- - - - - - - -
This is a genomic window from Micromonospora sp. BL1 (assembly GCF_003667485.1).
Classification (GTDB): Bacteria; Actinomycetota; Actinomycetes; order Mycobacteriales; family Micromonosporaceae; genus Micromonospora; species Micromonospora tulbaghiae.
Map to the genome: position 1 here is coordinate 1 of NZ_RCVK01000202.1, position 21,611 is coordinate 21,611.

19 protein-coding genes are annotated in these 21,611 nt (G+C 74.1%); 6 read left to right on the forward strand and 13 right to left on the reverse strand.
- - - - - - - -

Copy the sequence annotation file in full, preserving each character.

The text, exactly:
This is a genomic window from Micromonospora sp. BL1 (assembly GCF_003667485.1).
Classification (GTDB): Bacteria; Actinomycetota; Actinomycetes; order Mycobacteriales; family Micromonosporaceae; genus Micromonospora; species Micromonospora tulbaghiae.
Map to the genome: position 1 here is coordinate 1 of NZ_RCVK01000202.1, position 21,611 is coordinate 21,611.

19 protein-coding genes are annotated in these 21,611 nt (G+C 74.1%); 6 read left to right on the forward strand and 13 right to left on the reverse strand.